Major & Minor Bone Grafting
Over a period of time, the jawbone associated with missing teeth atrophies or is reabsorbed. This often leaves a condition in which there is poor quality and quantity of bone suitable for placement of dental implants. In these situations, most patients are not candidates for placement of dental implants.
Today, we have the ability to grow bone where needed. This not only gives us the opportunity to place implants of proper length and width, it also gives us a chance to restore functionality and aesthetic appearance.
Major Bone Grafting
Bone grafting can repair implant sites with inadequate bone structure due to previous extractions, gum disease, or injuries. The bone is either obtained from a tissue bank or your own bone is taken from the jaw, hip, or tibia (below the knee.) Sinus bone grafts are also performed to replace bone in the posterior upper jaw. In addition, special membranes may be utilized that dissolve under the gum and protect the bone graft and encourage bone regeneration. This is called guided bone regeneration or guided tissue regeneration.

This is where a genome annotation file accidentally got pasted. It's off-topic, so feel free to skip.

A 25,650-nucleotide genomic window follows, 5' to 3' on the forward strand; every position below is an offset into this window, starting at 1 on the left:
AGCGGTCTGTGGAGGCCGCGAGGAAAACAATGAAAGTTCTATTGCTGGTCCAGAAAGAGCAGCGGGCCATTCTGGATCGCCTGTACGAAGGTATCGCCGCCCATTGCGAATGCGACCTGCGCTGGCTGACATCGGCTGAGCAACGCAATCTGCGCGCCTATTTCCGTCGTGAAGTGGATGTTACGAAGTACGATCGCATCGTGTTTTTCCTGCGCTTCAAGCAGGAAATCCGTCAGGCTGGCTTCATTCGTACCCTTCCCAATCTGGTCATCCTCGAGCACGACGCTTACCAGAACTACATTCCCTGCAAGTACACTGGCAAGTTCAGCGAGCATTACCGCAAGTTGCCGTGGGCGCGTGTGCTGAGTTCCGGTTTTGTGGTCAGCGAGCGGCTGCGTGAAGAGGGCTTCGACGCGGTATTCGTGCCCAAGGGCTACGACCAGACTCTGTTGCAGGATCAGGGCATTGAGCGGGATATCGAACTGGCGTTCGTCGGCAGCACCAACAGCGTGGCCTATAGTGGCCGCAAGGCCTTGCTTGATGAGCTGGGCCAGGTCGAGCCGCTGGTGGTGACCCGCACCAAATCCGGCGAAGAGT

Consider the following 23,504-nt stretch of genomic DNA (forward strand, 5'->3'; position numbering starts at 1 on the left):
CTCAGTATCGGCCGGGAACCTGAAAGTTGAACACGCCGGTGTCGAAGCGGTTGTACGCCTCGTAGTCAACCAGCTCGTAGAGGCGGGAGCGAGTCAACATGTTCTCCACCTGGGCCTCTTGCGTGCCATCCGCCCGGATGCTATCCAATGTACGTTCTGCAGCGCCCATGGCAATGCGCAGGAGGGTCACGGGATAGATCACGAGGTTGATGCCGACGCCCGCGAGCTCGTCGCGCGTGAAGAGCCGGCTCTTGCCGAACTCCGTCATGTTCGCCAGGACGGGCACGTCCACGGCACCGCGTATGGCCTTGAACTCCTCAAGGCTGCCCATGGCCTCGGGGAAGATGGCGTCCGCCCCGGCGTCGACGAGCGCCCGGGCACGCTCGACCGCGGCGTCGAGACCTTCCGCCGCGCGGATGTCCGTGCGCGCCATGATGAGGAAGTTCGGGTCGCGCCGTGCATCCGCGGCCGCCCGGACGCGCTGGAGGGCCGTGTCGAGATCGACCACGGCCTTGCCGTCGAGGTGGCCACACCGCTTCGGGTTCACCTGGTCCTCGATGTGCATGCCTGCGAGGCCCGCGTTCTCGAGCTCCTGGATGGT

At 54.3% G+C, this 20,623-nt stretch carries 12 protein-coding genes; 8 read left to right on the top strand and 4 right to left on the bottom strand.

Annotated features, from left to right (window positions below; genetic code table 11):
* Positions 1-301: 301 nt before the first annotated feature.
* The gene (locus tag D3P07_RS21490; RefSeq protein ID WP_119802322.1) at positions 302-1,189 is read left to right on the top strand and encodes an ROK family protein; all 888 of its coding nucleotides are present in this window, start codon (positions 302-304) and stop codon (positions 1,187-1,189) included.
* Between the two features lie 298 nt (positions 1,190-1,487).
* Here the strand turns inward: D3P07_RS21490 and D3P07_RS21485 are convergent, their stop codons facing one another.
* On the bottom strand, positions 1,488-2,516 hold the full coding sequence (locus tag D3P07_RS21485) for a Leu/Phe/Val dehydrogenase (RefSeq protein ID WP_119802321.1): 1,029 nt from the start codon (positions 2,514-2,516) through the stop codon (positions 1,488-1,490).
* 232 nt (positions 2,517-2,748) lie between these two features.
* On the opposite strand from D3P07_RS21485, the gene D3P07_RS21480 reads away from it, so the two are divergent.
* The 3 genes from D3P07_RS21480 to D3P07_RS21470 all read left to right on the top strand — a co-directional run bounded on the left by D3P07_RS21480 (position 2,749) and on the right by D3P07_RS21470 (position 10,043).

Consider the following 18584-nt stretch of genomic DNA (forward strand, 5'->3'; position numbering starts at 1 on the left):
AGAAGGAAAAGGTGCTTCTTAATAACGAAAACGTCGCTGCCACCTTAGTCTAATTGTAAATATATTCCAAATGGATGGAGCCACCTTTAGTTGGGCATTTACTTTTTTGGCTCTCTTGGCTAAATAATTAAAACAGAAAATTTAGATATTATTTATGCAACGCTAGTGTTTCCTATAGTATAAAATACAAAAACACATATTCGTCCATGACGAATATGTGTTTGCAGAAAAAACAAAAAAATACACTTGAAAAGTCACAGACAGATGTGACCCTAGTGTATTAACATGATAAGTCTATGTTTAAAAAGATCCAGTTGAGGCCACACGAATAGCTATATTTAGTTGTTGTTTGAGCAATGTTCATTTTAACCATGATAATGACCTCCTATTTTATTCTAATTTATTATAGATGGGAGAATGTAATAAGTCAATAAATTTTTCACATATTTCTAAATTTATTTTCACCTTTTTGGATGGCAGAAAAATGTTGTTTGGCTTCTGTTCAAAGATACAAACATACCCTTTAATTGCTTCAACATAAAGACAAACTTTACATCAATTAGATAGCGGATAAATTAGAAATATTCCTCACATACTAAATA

Major bone grafts are typically performed to repair defects of the jaws. These defects may arise as a result of traumatic injuries, tumor surgery, long term loss of teeth, or congenital defects. This bone is harvested from a number of different sites depending on the size of the defect.
Bone grafting is an area of great discussion within our specialty. In particular, this is an area of great pride and success for Drs. Scott and Simpson based on their advanced Maxillofacial training in a major trauma institution. Advances in science have allowed us to achieve greater goals with decreased downtime and cost.
Bone Morphogenetic Protein (BMP) is the laypersons answer to stem cells for bone grafting. It is a chemical found within your own body and is released by your bone cells to facilitate formation of new bone. BMP attracts your own stem cells to the area of injury and instructs those cells to start forming bone. BMP is now synthesized in a laboratory setting for surgical use.
The surgeon places the synthetic BMP in the defective area to direct new bone formation. This is done in the office setting under an IV sedation. There are obvious cost savings and decreased complications associated with additional surgical sites.